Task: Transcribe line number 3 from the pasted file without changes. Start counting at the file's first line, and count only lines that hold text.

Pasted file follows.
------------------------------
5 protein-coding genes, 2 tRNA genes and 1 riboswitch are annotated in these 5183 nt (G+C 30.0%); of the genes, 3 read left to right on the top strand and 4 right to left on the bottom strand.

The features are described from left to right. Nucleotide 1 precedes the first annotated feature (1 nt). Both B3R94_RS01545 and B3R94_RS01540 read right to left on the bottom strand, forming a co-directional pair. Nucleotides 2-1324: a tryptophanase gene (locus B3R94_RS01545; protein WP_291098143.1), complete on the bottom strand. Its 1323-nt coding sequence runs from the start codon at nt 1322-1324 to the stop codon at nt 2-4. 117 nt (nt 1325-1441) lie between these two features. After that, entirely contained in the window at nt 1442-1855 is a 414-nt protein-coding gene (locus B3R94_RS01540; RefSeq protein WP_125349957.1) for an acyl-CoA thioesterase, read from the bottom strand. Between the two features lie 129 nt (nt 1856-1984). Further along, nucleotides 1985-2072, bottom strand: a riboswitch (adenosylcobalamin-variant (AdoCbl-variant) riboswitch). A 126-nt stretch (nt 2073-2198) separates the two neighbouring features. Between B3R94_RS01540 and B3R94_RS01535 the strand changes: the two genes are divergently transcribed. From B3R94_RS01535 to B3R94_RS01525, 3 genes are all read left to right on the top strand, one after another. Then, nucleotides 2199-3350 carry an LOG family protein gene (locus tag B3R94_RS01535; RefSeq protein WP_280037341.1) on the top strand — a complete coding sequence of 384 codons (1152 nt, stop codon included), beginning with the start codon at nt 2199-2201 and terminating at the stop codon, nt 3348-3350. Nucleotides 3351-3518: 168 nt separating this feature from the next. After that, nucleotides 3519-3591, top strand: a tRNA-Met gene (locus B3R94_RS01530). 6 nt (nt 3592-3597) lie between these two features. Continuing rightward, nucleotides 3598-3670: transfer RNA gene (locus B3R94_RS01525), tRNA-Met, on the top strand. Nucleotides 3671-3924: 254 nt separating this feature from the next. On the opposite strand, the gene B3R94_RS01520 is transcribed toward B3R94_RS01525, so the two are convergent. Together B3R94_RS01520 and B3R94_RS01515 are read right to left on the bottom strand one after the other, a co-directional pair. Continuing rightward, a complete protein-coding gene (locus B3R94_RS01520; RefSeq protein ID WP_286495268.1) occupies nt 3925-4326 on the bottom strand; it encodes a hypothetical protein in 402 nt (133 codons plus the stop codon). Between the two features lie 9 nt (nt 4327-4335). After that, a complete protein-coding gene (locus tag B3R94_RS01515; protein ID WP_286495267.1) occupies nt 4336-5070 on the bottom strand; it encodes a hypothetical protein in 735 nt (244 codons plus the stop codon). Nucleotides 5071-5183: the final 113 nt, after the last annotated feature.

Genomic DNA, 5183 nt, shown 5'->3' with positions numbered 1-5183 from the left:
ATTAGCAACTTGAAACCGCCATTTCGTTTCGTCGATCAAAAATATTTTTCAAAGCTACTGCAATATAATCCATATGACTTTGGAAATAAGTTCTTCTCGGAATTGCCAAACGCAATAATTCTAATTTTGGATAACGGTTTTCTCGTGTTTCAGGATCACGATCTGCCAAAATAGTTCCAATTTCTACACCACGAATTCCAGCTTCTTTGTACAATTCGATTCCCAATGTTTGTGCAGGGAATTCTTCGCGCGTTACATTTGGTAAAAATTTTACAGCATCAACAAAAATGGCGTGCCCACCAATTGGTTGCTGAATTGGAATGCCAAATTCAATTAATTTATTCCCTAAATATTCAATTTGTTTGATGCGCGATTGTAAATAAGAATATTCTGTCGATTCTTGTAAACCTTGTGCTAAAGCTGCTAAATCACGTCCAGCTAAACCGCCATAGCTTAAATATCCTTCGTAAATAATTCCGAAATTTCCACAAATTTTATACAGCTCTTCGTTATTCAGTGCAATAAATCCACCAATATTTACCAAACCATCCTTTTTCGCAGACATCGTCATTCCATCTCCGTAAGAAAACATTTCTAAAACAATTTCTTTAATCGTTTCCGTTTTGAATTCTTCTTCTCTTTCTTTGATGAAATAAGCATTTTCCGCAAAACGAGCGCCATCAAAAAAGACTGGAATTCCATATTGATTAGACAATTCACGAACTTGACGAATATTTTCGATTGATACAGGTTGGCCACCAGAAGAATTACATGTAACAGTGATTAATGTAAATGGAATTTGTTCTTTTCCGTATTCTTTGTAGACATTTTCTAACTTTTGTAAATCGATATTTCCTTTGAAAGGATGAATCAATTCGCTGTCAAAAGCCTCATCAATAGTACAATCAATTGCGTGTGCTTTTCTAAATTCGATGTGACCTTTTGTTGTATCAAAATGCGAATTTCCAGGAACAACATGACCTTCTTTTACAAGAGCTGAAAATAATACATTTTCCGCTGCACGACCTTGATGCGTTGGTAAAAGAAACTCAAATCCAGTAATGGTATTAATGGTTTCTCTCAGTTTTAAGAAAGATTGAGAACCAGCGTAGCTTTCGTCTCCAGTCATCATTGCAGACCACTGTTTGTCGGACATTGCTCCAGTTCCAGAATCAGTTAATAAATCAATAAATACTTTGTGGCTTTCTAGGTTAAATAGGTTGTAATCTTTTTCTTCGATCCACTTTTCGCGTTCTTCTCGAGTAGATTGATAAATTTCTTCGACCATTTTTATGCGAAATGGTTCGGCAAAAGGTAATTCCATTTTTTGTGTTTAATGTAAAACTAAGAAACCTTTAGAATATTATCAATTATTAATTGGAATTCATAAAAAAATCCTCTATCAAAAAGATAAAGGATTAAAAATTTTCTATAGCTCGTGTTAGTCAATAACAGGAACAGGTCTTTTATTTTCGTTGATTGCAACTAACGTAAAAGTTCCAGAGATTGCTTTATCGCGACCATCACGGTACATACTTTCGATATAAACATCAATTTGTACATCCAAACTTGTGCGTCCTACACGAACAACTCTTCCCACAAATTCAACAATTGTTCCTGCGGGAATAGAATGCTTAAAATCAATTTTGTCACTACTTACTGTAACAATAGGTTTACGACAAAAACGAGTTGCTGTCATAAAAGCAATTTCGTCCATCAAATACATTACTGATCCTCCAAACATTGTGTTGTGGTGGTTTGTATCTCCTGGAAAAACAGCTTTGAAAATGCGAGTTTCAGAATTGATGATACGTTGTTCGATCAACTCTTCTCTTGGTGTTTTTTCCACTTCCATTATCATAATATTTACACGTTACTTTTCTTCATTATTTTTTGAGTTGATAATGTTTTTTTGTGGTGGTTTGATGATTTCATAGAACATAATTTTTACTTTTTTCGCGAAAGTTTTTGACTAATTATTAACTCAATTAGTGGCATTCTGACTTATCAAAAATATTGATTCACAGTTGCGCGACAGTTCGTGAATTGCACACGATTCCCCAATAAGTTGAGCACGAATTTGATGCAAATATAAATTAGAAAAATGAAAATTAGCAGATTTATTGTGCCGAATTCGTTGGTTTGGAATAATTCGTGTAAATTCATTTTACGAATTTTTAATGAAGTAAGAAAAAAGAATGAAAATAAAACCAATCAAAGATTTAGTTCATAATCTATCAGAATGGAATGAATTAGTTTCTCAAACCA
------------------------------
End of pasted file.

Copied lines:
Genomic DNA, 5183 nt, shown 5'->3' with positions numbered 1-5183 from the left: